Cerebral Palsy (CP) is a condition caused by damage to parts of the brain that affect movement and coordination. The brain damage usually happens before or during birth but can also occur shortly after birth. Cerebral palsy may be mild, moderate, or severe. Symptoms vary depending on what parts of the brain were damaged, but always include problems with movement and with posture. There are several types of cerebral palsy. People who have damage to more than one part of the brain and symptoms of more than one type of CP are said to have mixed cerebral palsy.
Classifications of Cerebral Palsy
There are several main classifications of cerebral palsy. These types of CP correspond to different areas of the brain that are affected which, in turn, cause different types of movement disorders. The classifications are:
- Spastic cerebral palsy, which causes muscle stiffness
- Athetoid cerebral palsy (also called “dyskinetic cerebral palsy”), which causes uncontrollable movements
- Ataxic cerebral palsy, which causes problems with coordination and balance
The fourth main classification of CP is called mixed cerebral palsy. This condition occurs when there is damage to multiple areas of the brain. About 10 percent of people with cerebral palsy have the mixed type.
Types of Mixed Cerebral Palsy
People with mixed CP may have any combination of the other three types. Some combinations, however, are more common than others. The most common combination is spastic and athetoid CP. The least common combination is ataxic and athetoid CP. Some people have symptoms of all the other three types, although that is as common as having symptoms of two types.
The most common symptoms of mixed CP are stiff muscles and involuntary movements. Other symptoms may include:
- Problems with balance
- Problems with vision, hearing, or speech
- Drooling and difficulty swallowing
- Learning difficulties
- Spine or joint abnormalities
Diagnosing Mixed Cerebral Palsy
All children should be monitored for cerebral palsy during regular check-ups. The American Academy of Pediatrics recommends developmental screening tests at 9 months, 18 months, and 24 or 30 months.
Symptoms of cerebral palsy may not appear until a child is several months old or older. CP is often diagnosed when a child is between one and three years old, and it may take longer to diagnose mixed CP. When doctors diagnose a child with mixed CP, they may diagnose spastic CP first.
Treating Mixed Cerebral Palsy
Cerebral palsy, unfortunately, can’t be cured. But treatments are available to improve the lives of people with CP. The earlier you can start treatment, the better.
The treatment that people with mixed cerebral palsy will need depends on which combination of symptoms they have, and that will vary from one person to another. Treatment options include:
- Physical therapy
- Speech and language therapy
- Occupational therapy
- Recreational therapy
- Treatment for eating difficulties and drooling
- Oral medications
- Orthopedic surgery
- Surgery for vision problems
- Surgery to cut nerves
- Electronic assistive devices, including computers, software, and voice synthesizers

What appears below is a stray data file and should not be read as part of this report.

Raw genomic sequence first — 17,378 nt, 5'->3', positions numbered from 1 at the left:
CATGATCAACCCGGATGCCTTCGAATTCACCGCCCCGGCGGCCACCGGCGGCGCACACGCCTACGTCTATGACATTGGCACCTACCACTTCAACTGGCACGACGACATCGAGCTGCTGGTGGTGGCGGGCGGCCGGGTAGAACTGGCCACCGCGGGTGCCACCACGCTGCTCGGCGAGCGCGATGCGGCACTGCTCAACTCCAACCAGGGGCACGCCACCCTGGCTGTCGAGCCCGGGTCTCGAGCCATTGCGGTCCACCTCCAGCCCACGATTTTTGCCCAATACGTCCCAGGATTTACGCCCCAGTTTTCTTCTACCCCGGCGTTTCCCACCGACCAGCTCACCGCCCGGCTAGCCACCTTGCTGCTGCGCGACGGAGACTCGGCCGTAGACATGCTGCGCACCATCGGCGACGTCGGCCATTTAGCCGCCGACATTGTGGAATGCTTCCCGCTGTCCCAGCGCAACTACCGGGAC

- Orthotic assistive devices, including braces, splints, wedges, and special chairs
- Mobility assistive devices, including wheelchairs, walkers, and powered scooters
- Vision assistance, including glasses, large-print books, magnifiers, and computer displays
- Hearing assistance, including hearing aids and telephone adapters
If medical malpractice contributed to your child’s developing mixed cerebral palsy, you may be entitled to compensation to help pay for the costs of the treatments your child needs, as well as other expenses involved in their care.
Causes of Mixed Cerebral Palsy
Most brain damage that causes mixed cerebral palsy happens before or during birth. Some risk factors make it more likely that a child will develop CP. These risk factors include:
- Low birth weight
- Premature birth
- Being a twin or triplet
- Conceived using infertility treatments
- Infections during pregnancy
- Severe jaundice
- Mother having certain medical conditions
- Birth complications that disrupt the baby’s oxygen supply
- Medical negligence
Medical Malpractice and Mixed Cerebral Palsy
Doctors, other medical professionals, and hospitals are all required to meet certain professional standards. If they make medical mistakes that fall below that standard, they may have committed medical malpractice.
If a medical mistake, carelessness, or improper treatment contributed to your child getting cerebral palsy, you may be able to sue to get compensation for the costs of taking care of your child, including costs for medical appointments and procedures, therapy, and assistive devices. You may also be entitled to compensation for your child’s pain and suffering.
Pinpointing and proving the causes of mixed cerebral palsy is difficult. You will need an experienced birth injury lawyer. Your lawyer will work with medical experts to determine whether the medical professionals who treated your child were negligent and if that negligence contributed to your child’s condition.
The experienced Cerebral Palsy lawyers at the Raynes & Lawn law firm are ready to help. We have been helping our clients get justice for more than 50 years. We are honored to have been recognized repeatedly for our excellence, including being named a Tier One law firm by Best Lawyers in America for our medical malpractice work. If you have a child with cerebral palsy, and you want to find out more about your legal options, please call us a call at 1-800-535-1797. We would be glad to talk to you and evaluate your case with no cost to you and no obligation.
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